U.S. Base Oil Price Report


Market participants watched in disbelief as United States crude oil futures crashed to negative levels for the first time in history due to the lack of demand brought on by the Covid-19 pandemic and rapidly disappearing storage space.

Monday’s collapse of West Texas Intermediate crude oil futures was unprecedented, just like the conditions that caused the fall in the first place, with May futures (due to expire on Tuesday) plummeting to minus $37.63 per barrel on Monday, April 20. The plunge came despite record output cuts agreed by OPEC, Russia and other producers the previous week, which were considered not nearly enough to offset the loss in demand.

Traders explained that the crash had been caused by the absence of demand as refiners are not currently processing much oil and there is no storage space to place May contract deliveries expected to arrive in the U.S. Gulf next week. The negative prices mean that producers or traders would be paying customers at Cushing, Oklahoma, to take oil off their hands if they were in a position to do so, as there is nowhere to put it, sources said.

Refiners throughout the U.S. have either cut back refinery run rates by about 30 percent, or have opted to shut down operations because demand for gasoline and other fuels has fallen due to drastically reduced driving, given coronavirus stay-at-home orders.

“These refineries have cut back as far as they can go, and a rule of thumb is that 30-35 percent is the maximum amount they can cut. If they run the refinery at below 65 percent of capacity, they risk damaging the equipment,” an industry source explained. In some cases, refineries have had no choice other than to shut down operations, sources added.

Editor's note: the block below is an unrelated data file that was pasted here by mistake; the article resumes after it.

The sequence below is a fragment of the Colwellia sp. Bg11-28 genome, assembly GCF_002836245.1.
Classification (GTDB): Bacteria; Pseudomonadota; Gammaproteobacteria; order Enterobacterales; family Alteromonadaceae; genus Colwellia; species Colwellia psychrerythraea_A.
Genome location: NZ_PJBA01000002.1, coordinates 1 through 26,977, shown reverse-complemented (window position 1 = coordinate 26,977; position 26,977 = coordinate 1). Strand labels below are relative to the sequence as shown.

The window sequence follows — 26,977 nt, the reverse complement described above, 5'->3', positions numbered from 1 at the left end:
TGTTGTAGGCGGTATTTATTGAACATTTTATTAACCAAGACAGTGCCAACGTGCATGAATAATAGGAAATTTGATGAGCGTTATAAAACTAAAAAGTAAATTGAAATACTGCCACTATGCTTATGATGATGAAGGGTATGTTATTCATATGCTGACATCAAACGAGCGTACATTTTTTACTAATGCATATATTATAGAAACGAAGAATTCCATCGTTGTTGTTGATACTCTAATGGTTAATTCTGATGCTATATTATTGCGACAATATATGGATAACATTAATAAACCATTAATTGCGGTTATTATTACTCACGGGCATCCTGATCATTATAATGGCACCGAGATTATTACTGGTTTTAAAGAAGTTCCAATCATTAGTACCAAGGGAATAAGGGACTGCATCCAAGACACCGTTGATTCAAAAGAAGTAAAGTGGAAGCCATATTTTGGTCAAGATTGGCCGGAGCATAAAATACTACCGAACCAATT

The domestic crude inventories are at record highs. “A lot of this was the result of refineries cutting back crude runs. Makes sense as demand has dropped by 20 million barrels per day. Watch the gasoline storage availability, which could be a much bigger problem than the crude storage, and force further refinery cutbacks,” a source at The Tank Tiger Storage Bulletin commented.

These cuts have naturally affected base oil production rates as well, but since consumption has also been down, the reduced output was expected to help keep the growing surplus in check.

“Most lube refineries are running at 70 percent but, they can run at 50 percent if needed. The fuel side on their production cannot run at 50 percent, but the lubes side can,” a source explained.

A major U.S. Gulf producer was heard to have taken one of its base oil trains off-line, and other producers may follow, if they have not already done so, sources speculated.

Participants pointed out that once plants are taken off-line, it takes time and is costly to bring them back up when market conditions improve. “Meanwhile, the refinery may find that the feedstock they use to make base oil can be more profitably used to make fuels,” a source noted.